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Friday, October 28, 2005

Shyamalan speaks about windows at Showeast

There's a great piece in today's LA Times by Claudia Eller, reporting on M. Night Shyamalan's speech yesterday at the Showeast conference in Orlando.

Night is worried that we'll lose the collective experience of movie-going if new movies are released simultaneously in different formats: theatrically, on DVD, on the Net, etc.

Eller writes:

    "Art is the ability to convey that we are not alone," Shyamalan told the gathering of more than 800 theater operators and suppliers at the convention's closing night dinner. "When I sit down next to you in a movie theater, we get to share each other's point of view. We become part of a collective soul. That's the magic in the movies."

    Then he added: "If this thing happens, you know the majority of your theaters are closing. It's going to crush you guys."

The article includes some predictable quotes from the usual players. NATO head John Fithian says the movies in 2005 haven't been as good. Sony Pictures Entertainment chairman Michael Lynton says that he thinks preserving release windows is important. But here's an interesting passage, about a debate I hadn't heard about previously:

    As recently as June, at a Directors Guild of America event in New York, Shyamalan and [director Steven] Soderbergh argued vehemently — though respectfully — about Soderbergh's support of simultaneous release, according to someone who witnessed the exchange. The spirited discussion was notable in part because both are regarded as creative risk-takers, not mere purveyors of formulaic "popcorn" movies.

    Shyamalan declined to discuss the summertime spat, saying only, "We're both fiery and passionate." Shyamalan said he believed Soderbergh "loves cinema," but if he prevailed, "I think he's going to kill it."

That might be a bit alarmist. What about this scenario: today, movies often linger in theaters for weeks, playing to mostly-empty houses after the opening weekend. What if new movies had a week (maybe two) in theaters, and then went to all other formats after about half-a-month? Those who wanted to be hip and with it, and see movies first in that collective environment, would have a chance. The studios could leverage the same marketing dollars from the theatrical debut for the DVD/Internet/iPod video/pay-per-view release. Theater owners would get more fresh movies cycling through over the course of a year - perhaps 20 or 40 per screen. And moviegoers wouldn't be able to say, nothing good is playing at the multiplex down the street...because new things would always be arriving.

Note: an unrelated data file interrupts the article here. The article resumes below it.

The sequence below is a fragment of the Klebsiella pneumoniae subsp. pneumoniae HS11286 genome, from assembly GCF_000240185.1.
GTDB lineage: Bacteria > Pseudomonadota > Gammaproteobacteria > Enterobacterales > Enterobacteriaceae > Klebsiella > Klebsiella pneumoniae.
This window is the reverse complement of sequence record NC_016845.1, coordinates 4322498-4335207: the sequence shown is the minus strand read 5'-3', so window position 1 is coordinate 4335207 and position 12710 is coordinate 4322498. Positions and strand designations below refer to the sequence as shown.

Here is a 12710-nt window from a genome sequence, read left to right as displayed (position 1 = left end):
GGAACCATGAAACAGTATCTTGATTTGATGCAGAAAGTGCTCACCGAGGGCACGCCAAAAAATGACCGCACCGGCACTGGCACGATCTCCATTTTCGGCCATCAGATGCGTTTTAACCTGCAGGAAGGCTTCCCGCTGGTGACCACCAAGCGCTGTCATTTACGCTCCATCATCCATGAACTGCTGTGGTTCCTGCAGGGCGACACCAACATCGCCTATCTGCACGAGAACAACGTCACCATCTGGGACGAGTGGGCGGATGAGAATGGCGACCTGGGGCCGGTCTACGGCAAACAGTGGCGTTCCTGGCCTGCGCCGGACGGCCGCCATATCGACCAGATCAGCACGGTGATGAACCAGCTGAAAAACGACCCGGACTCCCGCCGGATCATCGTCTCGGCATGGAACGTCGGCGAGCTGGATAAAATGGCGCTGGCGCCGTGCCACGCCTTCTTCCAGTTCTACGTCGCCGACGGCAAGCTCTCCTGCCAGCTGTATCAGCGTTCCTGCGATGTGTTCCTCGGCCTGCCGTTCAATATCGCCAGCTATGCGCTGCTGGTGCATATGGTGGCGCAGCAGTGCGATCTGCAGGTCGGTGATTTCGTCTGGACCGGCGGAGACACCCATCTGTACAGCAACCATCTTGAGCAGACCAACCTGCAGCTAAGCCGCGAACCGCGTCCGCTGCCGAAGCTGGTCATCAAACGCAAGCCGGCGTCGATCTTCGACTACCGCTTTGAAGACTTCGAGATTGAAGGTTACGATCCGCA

That scenario would also give more directors the chance to get their films up on the screen.... perhaps producing the next M. Night Shyamalan and the next "Sixth Sense."


  • Hmm. At the risk of overlooking the real issue here, I find it awfully rich that M. Night Shyamalan talks about how cinema makes all viewers part of a "collective soul" when he himself has insulted more viewers with his asinine flicks than Steven Soderbergh ever did (yes, even when he directed Ocean's 11). Another surprise ending shoehorned into a syrupy lite-chiller, eh, Night? Wow, I only saw this one coming from the queue at the box office. How long is this guy gonna whip the dead horse that is "oh, Bruce was a ghost all along"? I wonder whether Lady in the Water has a climactic "twist", too? I can only guess as Mr. Shyamalan has plummeted so greatly in my esteem since his admirable debut that I will NEVER pay to see another one of his pictures in a cinema. It's because of hacks like him that people are sick and tired of going to the movies: it costs him fifty million to make a shaggy-dog story look pretty enough that we'll stick around til the end where, you guessed it, there's a Surprise. How much did it cost to take the family to see this? How many helpful idiots in the seats behind you gave a running commentary on the action which was taking place before your very eyes (is moronic chatter part of that "collective soul" you were talking about, Night?) as you watched? Part of the reason people are such disrespectful patrons in cinemas is surely due to the low expectations they now have of cinema to begin with - because they keep getting gypped by people like Shyamalan who pump out the same tripe ad nauseum without ever trying to experiment, all the while waxing philosophical about the "magic of the movies". Soderbergh has earned his props: he can be forgiven Ocean's 11 and Traffic (sorry, the oscars don't count for anything outside the industry, people) precisely because he's prepared to try (and capable of) making a movie as interesting as Bubble - or Out of Sight, or sex, lies, and videotape, or The Underneath, or King of the Hill, or Schizopolis, or The Limey for that matter. He's a prolific, talented stylist who understands that experimentation is key in any art form. Shyamalan is a poster-child for Hollywood conformity - the wunderkind who burned out on his own hype. I don't believe for a second that day-and-date releasing would send cinemas the way of the Dodo and, even if they did, look on the brightside: at least M. Night Shyamalan couldn't sell you another ride on his one-trick pony.

    By Blogger j.fairbrother, at 10:50 PM  

  • By Anonymous Anonymous, at 9:39 AM  

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